The era we live in is continuously referred to as the “information age and digital age.” This is because of how easy it has become to access information.
At the push of a button, information that would have required multiple visits to the library can be made available in seconds. The weather forecast, navigation routes, grocery store sales, and even good holiday destinations can be accessed from a wide variety of mobile devices.
However, this rapid access to information has not been without complications and harmful hindrances. Identity theft, cyberbullying and digital hacking have also become an unfortunate part of the information age. To combat these threats the Protection of Personal Information (POPI) Act will come into effect sooner than you think.
According to www.workpool.com, “In simple terms, the purpose of the POPI Act is to ensure that all South African institutions conduct themselves in a responsible manner when collecting, processing, storing and sharing another entity’s personal information by holding them accountable should they abuse or compromise your personal information in any way.”
The National Assembly approved the appointment of members to the Information Regulator on 7 September 2016. The Regulator will be responsible for education, monitor and enforce compliance, handle complaints, perform research and facilitate cross-border cooperation.
Workpool.com further asserts, “The POPI legislation basically considers your personal information to be “precious goods” and therefore aims to bestow upon you, as the owner of your personal information, certain rights of protection and the ability to exercise control over.”
However, the question remains, what does it mean for South Africans.
POPI for average South African Citizens
While the POPI act does not guarantee that South Africans will never be victims of compromised information, it does give them an opportunity to make whatever organisation or individual that they can prove was careless with the distribution of their personal information accountable.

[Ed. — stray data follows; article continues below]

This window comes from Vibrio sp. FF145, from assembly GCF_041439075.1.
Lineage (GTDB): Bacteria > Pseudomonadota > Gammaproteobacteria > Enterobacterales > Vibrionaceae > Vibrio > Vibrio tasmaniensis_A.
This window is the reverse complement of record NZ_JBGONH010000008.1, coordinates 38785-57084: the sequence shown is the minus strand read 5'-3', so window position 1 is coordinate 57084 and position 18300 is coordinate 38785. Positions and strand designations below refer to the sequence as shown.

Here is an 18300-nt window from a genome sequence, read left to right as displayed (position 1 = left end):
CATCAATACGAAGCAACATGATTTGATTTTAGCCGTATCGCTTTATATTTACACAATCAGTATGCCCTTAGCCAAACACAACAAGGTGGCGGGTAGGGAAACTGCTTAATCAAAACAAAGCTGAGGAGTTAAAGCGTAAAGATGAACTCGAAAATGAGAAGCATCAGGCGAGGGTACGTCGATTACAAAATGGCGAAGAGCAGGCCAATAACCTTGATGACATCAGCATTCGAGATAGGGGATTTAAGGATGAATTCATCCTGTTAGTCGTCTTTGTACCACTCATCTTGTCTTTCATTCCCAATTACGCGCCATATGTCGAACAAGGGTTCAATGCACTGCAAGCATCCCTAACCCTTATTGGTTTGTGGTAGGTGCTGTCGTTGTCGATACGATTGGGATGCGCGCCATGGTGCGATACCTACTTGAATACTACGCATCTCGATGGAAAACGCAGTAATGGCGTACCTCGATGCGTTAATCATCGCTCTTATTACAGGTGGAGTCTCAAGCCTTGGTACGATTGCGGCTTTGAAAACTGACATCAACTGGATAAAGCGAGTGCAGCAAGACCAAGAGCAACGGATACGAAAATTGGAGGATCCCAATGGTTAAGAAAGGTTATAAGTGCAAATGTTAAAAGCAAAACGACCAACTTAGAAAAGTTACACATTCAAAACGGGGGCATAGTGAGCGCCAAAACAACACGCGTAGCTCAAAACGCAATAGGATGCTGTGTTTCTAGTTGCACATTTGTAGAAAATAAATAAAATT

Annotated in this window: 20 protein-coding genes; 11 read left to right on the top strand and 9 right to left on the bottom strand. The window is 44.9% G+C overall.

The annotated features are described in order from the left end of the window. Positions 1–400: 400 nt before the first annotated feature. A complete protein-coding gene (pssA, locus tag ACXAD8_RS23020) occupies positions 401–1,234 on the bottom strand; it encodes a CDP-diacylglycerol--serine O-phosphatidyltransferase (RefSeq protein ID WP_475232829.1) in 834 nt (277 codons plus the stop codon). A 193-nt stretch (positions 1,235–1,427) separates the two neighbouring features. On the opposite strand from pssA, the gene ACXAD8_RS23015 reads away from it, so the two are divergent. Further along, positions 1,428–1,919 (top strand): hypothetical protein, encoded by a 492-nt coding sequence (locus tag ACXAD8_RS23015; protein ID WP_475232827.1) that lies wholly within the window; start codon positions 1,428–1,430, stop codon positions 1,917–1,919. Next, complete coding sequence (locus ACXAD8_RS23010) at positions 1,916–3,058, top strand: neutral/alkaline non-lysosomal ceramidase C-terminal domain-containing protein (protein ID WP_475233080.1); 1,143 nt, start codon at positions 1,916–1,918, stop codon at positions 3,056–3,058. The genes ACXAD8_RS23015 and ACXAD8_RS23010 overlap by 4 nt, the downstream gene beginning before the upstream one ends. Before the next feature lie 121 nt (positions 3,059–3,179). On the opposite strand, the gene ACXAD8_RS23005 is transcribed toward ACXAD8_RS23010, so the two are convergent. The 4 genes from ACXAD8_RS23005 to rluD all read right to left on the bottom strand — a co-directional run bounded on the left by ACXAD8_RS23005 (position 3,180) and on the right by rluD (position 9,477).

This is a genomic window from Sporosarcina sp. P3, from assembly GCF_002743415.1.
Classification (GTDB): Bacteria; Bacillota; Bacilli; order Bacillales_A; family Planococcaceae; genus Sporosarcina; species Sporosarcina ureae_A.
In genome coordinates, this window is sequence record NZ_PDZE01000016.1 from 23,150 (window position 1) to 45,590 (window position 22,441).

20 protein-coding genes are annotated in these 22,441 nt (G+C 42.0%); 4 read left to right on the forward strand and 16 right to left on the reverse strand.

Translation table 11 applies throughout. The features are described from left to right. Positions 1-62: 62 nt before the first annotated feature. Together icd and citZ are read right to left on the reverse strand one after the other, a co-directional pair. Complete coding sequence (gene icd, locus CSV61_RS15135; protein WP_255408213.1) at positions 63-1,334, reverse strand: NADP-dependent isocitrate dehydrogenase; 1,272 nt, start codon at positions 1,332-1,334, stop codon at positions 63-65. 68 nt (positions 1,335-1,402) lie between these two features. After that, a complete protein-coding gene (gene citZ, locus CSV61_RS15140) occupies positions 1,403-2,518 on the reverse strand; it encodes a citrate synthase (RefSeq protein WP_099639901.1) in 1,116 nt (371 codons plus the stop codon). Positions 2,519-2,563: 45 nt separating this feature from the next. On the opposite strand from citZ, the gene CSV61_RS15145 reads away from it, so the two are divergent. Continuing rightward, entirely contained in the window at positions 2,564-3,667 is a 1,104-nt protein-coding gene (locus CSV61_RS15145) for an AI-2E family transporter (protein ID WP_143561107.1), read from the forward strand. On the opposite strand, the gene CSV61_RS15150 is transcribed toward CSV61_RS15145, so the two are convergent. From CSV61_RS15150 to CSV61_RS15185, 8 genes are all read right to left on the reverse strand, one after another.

In order to prove misuse and carelessness of the citizens’ information, it is key they understand these rules of processing information set out by the POPI Act, particularly after the ‘masterdeeds’ incident:
Lawfulness, Fairness, and Transparency
- Processing of information should be for a defined purpose only and no further processing should be done without consent.
- Organisations should not keep unused data.
- All data should be accurate and up to date.
- Once data is used, it should be removed and not kept longer than necessary.
Integrity and confidentiality
- Correct safeguards should be in place to ensure the security of data. Organisations should prevent loss, damage or the unlawful accessing of data. All information is to be treated as confidential.
POPI for Businesses
While businesses have been given a year to comply with the requirements of the act, this will be a turning point in how every business manages personal information of their clients, specifically for many insurance companies, banks, credit record companies, and other financial service providers.
Failure to comply with the stipulations of the act could result in huge court settlements, sanctions and even prison time (in extreme situations.) This means many business practices related to sharing client information will change.
In conclusion, the POPI Act will mean a paradigm shift in the distribution, filing, and safeguarding of information in one capacity or the other.